The class of 2020

No more classrooms, no more books, no more teacher’s dirty looks…!!

Ring…..ring………ring…… !!!!! The alarm goes off at 10:30am, but the teenager snuggles back into bed, deciding to complete the majority of her school timetable from home today and link into the USA, as their school hours suit her body clock. Her guitar classes will be with her instructor, residing in Korea in one hour’s time, drama online with India, in two hour’s time. Ustreaming and virtual classroom software will be used from the plasma type screen in her lounge room. Students in the drama class include some from China, Bangkok and the Phillipines. They are about to act out a play and stream it to other interested students and community members around the world.  As geography is currently studying Israel, she will delay that class until 6 pm tonight and logon to the online class with Israel, so that she can learn first hand from the students who live in the actual country.  The rest of her classes will be with the USA.

Welcome to the school of 2020, where schools, classrooms and desks will no longer exist, as we know them today. Instead teenage students can choose to

  • attend  local learning resource centres
  • stay home and learn online through virtual classroom software, videoconferencing, streaming, chat rooms,  social networking software
  • teleport to a ‘second life’ school
  • work from home, for local industry solving some of their problems using gaming software

The school of 12-20 years time will be unrecognizable from the classroom today. Resource centres will take their place. These will have few walls, ample points for charging mobile gear and portable plasma screens for timetable offerings both locally and globally.  Hot spots for internet access will be available outside for those who wish to work in groups in an outdoor setting. Students will be required to attend a learning centre for at least one day a week (a day of their choosing) in the transition phase.  All work will be recorded on blogs or nings. Live blogs will allow group work from around the town, country or globe and enable the sharing of multimedia and participation in polling. Books no longer exist but are online and can be accessed by a reader or listened to via a podcast. Assessments may be textual, multi- media or aural via an interview.

Little furniture will be needed due to the high level of virtual learning, but what does exist  will be portable, adjustable and modular, allowing placements that suit the learning needs for the day. Adjustable stools will convert to wii type controls. Small, private tutorial rooms will also allow for small group work, online learning or teaching. All desks will be interactive with multi-touch devices. (See Tom Barrett’s blog post)

Student personal learning spaces will exist primarily in their homes. Demands will be few, as students are able to access all their learning needs from their small, portable ultra mobile PC-  a device which will dispaly all or some of the following features:-

  • smart phone
  • Smart pen
  • Mp3 player/recorder or iPod or equivalent
  • Digital and video camera
  • Digital recorder
  • Wii control
  • Digital data logger and microscope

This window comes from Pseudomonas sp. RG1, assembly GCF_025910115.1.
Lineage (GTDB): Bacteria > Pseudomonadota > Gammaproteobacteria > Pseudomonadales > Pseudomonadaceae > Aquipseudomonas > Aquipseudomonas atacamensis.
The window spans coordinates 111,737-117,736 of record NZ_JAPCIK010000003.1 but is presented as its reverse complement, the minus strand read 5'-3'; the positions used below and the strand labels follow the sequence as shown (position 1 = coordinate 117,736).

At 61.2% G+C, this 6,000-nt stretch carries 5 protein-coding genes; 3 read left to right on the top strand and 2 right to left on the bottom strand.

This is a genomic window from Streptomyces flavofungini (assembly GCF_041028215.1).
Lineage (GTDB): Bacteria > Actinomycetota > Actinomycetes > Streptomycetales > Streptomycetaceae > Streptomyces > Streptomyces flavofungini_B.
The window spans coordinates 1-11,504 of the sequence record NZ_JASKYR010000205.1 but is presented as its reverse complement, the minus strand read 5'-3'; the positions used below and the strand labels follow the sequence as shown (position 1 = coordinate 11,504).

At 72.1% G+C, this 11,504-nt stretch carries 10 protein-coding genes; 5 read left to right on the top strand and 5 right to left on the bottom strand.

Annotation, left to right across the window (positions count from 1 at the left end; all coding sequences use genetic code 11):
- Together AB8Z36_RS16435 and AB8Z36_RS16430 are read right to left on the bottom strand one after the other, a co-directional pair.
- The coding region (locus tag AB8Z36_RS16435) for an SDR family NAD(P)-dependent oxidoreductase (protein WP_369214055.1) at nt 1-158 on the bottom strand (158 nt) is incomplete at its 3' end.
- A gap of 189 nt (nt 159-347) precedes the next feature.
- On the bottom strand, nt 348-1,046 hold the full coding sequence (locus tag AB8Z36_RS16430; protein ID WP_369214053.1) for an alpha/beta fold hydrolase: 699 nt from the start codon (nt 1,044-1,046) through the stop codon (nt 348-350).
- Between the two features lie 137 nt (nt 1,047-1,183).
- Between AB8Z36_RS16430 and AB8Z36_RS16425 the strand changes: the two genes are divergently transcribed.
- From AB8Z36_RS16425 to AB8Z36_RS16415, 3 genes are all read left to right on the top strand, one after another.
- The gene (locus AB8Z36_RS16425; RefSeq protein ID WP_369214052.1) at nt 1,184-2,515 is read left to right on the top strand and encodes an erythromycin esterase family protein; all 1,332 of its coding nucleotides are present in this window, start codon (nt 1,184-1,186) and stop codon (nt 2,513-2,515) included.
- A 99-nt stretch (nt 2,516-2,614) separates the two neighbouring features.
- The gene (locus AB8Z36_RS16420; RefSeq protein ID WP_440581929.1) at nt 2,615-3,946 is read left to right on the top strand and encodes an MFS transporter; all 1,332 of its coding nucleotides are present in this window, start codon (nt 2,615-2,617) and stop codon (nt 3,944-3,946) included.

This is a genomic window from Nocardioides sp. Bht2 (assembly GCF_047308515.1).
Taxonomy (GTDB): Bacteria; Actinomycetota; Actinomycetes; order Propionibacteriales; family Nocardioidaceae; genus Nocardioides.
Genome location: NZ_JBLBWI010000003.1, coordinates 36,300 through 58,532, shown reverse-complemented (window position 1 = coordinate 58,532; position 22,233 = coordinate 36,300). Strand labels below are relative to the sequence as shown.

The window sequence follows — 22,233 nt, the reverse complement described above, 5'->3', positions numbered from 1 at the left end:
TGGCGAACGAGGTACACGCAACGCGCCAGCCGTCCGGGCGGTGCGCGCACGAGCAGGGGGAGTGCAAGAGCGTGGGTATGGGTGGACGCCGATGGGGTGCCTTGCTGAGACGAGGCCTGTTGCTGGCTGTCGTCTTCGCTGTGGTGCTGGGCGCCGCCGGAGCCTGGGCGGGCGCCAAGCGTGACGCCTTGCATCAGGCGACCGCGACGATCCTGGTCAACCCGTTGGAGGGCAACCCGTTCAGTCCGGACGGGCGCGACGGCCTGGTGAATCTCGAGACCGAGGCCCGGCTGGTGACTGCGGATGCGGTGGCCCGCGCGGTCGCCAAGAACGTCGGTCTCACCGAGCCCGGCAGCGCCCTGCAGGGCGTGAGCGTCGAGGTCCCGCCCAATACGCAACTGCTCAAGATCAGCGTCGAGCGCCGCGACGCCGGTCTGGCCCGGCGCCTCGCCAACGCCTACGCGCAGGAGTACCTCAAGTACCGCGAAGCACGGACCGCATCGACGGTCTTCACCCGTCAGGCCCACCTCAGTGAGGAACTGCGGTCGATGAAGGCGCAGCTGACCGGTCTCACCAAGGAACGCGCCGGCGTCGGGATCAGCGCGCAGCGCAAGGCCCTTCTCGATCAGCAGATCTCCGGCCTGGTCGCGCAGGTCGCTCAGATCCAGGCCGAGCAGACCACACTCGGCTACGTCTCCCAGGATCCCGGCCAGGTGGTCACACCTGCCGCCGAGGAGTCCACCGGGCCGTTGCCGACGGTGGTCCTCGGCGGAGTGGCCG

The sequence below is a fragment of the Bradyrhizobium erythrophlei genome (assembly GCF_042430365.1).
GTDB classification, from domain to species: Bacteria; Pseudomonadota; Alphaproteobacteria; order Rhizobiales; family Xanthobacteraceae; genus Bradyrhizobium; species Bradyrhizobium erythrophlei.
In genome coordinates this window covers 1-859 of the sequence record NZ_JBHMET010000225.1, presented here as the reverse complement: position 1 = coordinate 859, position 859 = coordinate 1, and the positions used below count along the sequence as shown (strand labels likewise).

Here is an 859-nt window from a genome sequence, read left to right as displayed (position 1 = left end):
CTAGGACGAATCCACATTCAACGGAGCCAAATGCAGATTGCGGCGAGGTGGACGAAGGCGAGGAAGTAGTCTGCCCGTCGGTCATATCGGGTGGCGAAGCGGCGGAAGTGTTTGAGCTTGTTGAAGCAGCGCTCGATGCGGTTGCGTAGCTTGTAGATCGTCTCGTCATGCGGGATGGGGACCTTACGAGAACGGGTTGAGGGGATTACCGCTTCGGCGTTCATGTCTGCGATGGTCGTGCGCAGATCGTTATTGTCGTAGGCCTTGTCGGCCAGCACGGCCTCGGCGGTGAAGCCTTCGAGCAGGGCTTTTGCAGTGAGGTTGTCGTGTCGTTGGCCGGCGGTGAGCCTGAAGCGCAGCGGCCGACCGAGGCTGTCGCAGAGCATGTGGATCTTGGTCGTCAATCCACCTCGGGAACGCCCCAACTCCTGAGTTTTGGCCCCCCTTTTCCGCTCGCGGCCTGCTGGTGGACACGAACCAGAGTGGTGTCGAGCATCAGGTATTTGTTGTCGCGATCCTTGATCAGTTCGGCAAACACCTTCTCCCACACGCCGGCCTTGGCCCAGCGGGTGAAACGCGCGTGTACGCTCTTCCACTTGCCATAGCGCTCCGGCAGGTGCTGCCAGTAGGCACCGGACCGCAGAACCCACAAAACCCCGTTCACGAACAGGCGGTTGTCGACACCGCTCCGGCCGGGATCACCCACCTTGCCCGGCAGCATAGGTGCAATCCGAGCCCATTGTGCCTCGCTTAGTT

• detachable keyboard

Young people socialize and learn in open spaces becoming netizens. Several continents may be represented in the virtual world and classes. The changing concept of nationhood and current global problems may be resolved through student group cohorts.

Bells no longer exist, learning is available 24/7.  Authentic audiences exist and student directed learning is evident. Teachers become facilitators and mentors for local, countrywide or global students. Physical desks have disappeared and are replaced with virtual desks in a ‘second life’ environment, a plasma top monitor for videoconferencing and streaming and the hand held mobile devices as for students above will be the only needs. Staff will have access to multi- directional whiteboards and will use virtual desks and virtual classroom software. Staff meetings will not be confined to their  country but will comprise global counterparts. Lesson plans will be developed as part of a team that may be global in composition. Wireless internet access and hot spots will exist throughout all cities, towns and rural areas.

‘Yard’ duty will include supervising  the virtual classroom worlds for an hour at a time. Other duties may include monitoring blog, twitter, nings and facebook/myspace updates and welfare duty – mentoring those who are suffering cyber bullying. Working hours are flexible and may be 24/7 Part of the facilitating role will involve setting quests for virtual worlds and arranging experts to speak ‘live’ and online to global student groups. Microblogging (eg twitter or plurk) will allow instant help and feedback from all manner of experts who are online.

In conclusion, schools as we know it, will change substantially, 24/7 learning and access to teachers will exist. Mobile technology will be in full use, and evident in one small, portable device. Online and on demand learning will increasingly exist and the use of virtual worlds means that learning spaces and furniture requirements will be completely different and possibly negligible.

(Note that this article was written for an online iNet conference back in September 2008. I found it as I was tidying up my folders, and wish to publish it for future reflection!) What do you think the classroom of 2020 will look like?

See a short video on what some of my colleagues think


One response to “The class of 2020

  1. Pingback: Tweets that mention The class of 2020 | On an e-journey with generation Y --

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